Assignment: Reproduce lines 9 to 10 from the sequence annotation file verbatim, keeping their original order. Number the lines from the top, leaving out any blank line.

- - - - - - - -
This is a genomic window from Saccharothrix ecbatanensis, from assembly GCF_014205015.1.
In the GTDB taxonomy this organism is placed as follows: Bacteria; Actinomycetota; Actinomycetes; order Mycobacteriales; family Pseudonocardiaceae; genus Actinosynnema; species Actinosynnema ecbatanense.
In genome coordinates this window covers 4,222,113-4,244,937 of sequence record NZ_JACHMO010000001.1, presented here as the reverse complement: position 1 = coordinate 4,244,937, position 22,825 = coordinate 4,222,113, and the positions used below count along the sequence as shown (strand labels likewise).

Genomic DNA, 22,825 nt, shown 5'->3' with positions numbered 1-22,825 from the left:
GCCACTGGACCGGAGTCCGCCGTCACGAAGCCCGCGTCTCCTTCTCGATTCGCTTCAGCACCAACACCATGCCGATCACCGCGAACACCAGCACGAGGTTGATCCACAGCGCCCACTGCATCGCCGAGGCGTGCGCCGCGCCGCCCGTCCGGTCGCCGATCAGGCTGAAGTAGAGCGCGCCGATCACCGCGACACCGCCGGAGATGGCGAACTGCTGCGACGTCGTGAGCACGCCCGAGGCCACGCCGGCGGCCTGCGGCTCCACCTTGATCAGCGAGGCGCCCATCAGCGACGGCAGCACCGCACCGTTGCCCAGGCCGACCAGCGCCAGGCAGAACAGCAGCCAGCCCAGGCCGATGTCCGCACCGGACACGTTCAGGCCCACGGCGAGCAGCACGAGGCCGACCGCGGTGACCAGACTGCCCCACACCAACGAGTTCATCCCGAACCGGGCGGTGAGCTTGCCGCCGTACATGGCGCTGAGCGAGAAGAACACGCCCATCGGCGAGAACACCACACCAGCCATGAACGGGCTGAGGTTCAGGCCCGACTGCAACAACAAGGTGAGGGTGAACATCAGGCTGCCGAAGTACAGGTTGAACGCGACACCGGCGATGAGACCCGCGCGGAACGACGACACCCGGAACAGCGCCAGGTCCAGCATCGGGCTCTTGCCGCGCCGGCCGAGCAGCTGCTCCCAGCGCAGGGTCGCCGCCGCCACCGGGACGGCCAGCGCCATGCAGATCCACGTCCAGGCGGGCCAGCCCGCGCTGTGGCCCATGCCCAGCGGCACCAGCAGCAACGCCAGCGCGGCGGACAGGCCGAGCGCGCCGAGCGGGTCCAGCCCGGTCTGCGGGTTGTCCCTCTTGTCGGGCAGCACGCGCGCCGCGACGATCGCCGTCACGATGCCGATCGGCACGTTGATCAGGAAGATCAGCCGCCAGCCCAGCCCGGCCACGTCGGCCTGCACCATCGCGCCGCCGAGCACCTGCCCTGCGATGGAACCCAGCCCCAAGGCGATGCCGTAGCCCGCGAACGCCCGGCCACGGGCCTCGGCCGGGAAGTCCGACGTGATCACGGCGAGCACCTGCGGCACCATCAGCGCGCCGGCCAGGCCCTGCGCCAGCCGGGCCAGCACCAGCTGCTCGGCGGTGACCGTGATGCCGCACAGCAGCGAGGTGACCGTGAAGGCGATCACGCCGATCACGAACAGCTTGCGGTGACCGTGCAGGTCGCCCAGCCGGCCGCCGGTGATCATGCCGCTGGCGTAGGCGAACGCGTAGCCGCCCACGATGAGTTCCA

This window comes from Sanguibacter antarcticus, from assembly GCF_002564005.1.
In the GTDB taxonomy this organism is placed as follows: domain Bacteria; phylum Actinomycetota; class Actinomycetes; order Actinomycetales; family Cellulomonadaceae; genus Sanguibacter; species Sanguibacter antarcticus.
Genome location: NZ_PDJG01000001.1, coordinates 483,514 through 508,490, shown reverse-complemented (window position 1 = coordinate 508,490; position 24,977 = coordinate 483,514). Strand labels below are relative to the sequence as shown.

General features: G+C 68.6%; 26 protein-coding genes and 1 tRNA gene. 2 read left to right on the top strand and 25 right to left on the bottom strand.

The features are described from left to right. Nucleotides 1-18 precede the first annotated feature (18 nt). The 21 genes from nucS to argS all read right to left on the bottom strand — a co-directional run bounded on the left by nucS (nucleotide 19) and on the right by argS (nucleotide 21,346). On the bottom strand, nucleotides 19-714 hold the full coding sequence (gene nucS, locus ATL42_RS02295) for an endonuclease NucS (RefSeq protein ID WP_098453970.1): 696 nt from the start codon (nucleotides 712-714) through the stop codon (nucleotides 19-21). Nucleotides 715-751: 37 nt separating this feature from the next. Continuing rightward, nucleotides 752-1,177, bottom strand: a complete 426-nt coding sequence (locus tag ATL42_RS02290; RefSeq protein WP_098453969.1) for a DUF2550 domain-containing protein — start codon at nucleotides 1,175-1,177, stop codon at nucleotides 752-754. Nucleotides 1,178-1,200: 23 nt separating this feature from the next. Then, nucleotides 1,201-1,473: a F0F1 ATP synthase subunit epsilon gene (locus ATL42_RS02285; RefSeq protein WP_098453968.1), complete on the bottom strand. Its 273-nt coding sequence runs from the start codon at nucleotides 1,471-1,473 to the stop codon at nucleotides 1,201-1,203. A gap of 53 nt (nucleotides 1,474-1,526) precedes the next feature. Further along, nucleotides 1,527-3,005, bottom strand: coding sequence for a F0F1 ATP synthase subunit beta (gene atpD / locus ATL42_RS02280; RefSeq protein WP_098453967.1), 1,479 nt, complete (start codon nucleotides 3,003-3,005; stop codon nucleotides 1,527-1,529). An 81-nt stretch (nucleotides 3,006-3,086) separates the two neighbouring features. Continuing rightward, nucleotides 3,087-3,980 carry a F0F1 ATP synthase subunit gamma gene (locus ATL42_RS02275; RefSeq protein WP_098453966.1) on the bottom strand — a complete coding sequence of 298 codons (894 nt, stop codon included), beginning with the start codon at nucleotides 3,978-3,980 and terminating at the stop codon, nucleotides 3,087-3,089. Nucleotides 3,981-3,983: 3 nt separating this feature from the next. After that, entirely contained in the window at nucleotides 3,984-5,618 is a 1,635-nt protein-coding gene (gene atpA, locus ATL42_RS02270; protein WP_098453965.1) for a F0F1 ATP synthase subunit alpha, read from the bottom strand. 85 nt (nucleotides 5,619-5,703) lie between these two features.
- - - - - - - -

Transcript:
General features: G+C 68.6%; 26 protein-coding genes and 1 tRNA gene. 2 read left to right on the top strand and 25 right to left on the bottom strand.

The features are described from left to right. Nucleotides 1-18 precede the first annotated feature (18 nt). The 21 genes from nucS to argS all read right to left on the bottom strand — a co-directional run bounded on the left by nucS (nucleotide 19) and on the right by argS (nucleotide 21,346). On the bottom strand, nucleotides 19-714 hold the full coding sequence (gene nucS, locus ATL42_RS02295) for an endonuclease NucS (RefSeq protein ID WP_098453970.1): 696 nt from the start codon (nucleotides 712-714) through the stop codon (nucleotides 19-21). Nucleotides 715-751: 37 nt separating this feature from the next. Continuing rightward, nucleotides 752-1,177, bottom strand: a complete 426-nt coding sequence (locus tag ATL42_RS02290; RefSeq protein WP_098453969.1) for a DUF2550 domain-containing protein — start codon at nucleotides 1,175-1,177, stop codon at nucleotides 752-754. Nucleotides 1,178-1,200: 23 nt separating this feature from the next. Then, nucleotides 1,201-1,473: a F0F1 ATP synthase subunit epsilon gene (locus ATL42_RS02285; RefSeq protein WP_098453968.1), complete on the bottom strand. Its 273-nt coding sequence runs from the start codon at nucleotides 1,471-1,473 to the stop codon at nucleotides 1,201-1,203. A gap of 53 nt (nucleotides 1,474-1,526) precedes the next feature. Further along, nucleotides 1,527-3,005, bottom strand: coding sequence for a F0F1 ATP synthase subunit beta (gene atpD / locus ATL42_RS02280; RefSeq protein WP_098453967.1), 1,479 nt, complete (start codon nucleotides 3,003-3,005; stop codon nucleotides 1,527-1,529). An 81-nt stretch (nucleotides 3,006-3,086) separates the two neighbouring features. Continuing rightward, nucleotides 3,087-3,980 carry a F0F1 ATP synthase subunit gamma gene (locus ATL42_RS02275; RefSeq protein WP_098453966.1) on the bottom strand — a complete coding sequence of 298 codons (894 nt, stop codon included), beginning with the start codon at nucleotides 3,978-3,980 and terminating at the stop codon, nucleotides 3,087-3,089. Nucleotides 3,981-3,983: 3 nt separating this feature from the next. After that, entirely contained in the window at nucleotides 3,984-5,618 is a 1,635-nt protein-coding gene (gene atpA, locus ATL42_RS02270; protein WP_098453965.1) for a F0F1 ATP synthase subunit alpha, read from the bottom strand. 85 nt (nucleotides 5,619-5,703) lie between these two features.